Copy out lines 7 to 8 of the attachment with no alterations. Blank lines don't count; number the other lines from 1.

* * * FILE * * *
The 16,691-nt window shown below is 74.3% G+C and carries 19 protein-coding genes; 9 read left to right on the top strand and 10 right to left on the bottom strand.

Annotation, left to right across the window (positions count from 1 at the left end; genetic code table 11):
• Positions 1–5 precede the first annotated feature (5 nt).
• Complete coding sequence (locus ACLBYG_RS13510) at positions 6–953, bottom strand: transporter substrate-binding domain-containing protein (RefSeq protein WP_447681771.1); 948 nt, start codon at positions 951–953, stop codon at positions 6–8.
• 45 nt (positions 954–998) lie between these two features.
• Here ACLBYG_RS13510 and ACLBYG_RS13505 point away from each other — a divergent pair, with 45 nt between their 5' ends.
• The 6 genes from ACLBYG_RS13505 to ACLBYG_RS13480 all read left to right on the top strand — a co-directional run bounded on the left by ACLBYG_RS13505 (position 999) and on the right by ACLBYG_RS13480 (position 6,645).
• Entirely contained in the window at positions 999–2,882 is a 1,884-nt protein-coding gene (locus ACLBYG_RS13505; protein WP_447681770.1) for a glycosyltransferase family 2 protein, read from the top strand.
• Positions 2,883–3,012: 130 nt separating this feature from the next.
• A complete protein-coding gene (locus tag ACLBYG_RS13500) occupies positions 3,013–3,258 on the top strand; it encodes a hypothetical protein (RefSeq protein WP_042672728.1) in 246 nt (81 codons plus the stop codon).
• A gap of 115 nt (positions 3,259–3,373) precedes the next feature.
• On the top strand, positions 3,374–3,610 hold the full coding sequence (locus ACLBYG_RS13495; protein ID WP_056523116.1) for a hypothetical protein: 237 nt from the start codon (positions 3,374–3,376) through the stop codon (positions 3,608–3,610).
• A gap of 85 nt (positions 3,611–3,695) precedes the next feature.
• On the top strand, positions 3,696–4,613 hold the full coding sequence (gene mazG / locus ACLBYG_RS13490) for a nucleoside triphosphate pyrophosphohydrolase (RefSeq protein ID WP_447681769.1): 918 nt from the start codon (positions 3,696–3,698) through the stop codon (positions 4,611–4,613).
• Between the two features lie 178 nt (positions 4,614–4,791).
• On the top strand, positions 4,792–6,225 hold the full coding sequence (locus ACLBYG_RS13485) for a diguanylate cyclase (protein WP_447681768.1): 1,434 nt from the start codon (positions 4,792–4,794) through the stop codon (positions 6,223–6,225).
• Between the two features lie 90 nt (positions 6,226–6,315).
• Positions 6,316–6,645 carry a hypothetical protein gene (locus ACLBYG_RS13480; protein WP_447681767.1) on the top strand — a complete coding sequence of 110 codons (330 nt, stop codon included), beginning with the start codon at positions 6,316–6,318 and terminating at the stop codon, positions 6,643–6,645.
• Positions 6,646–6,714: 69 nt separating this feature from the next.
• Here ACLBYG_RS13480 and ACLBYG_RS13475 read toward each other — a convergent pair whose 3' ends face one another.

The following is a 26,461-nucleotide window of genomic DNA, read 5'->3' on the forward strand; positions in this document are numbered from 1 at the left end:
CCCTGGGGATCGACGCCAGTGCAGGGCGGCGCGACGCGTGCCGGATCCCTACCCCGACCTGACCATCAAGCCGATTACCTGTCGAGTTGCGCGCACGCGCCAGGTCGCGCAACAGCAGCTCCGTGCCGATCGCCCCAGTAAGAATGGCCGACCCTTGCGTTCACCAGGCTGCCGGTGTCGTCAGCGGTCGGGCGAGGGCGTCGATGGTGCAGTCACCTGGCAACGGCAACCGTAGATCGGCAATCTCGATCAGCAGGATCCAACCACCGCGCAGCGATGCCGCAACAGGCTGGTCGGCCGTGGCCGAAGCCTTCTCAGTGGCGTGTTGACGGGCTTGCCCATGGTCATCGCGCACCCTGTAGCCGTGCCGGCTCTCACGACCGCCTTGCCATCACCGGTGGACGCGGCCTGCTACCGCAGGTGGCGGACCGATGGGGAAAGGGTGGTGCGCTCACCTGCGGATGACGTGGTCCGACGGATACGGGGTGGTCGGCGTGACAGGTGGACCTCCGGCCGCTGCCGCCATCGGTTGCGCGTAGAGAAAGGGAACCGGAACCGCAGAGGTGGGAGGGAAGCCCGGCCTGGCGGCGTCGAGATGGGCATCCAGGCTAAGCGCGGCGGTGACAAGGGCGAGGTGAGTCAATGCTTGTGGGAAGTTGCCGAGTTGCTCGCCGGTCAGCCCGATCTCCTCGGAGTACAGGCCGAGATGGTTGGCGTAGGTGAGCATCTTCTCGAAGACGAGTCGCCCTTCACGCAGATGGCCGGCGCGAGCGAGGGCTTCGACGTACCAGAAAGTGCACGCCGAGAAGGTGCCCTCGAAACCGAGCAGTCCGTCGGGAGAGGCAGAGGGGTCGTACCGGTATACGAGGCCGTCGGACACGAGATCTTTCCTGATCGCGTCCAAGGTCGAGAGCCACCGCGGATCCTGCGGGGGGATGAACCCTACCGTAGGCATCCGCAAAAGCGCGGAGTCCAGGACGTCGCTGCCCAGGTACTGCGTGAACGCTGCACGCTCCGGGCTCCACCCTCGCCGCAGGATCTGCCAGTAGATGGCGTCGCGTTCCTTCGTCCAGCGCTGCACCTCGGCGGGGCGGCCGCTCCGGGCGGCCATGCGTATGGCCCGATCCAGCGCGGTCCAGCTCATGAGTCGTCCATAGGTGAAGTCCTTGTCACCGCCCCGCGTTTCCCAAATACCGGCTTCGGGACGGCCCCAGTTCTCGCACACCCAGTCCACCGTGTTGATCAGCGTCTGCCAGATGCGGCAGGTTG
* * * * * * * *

• The 6 genes from ACLBYG_RS13505 to ACLBYG_RS13480 all read left to right on the top strand — a co-directional run bounded on the left by ACLBYG_RS13505 (position 999) and on the right by ACLBYG_RS13480 (position 6,645).
• Entirely contained in the window at positions 999–2,882 is a 1,884-nt protein-coding gene (locus ACLBYG_RS13505; protein WP_447681770.1) for a glycosyltransferase family 2 protein, read from the top strand.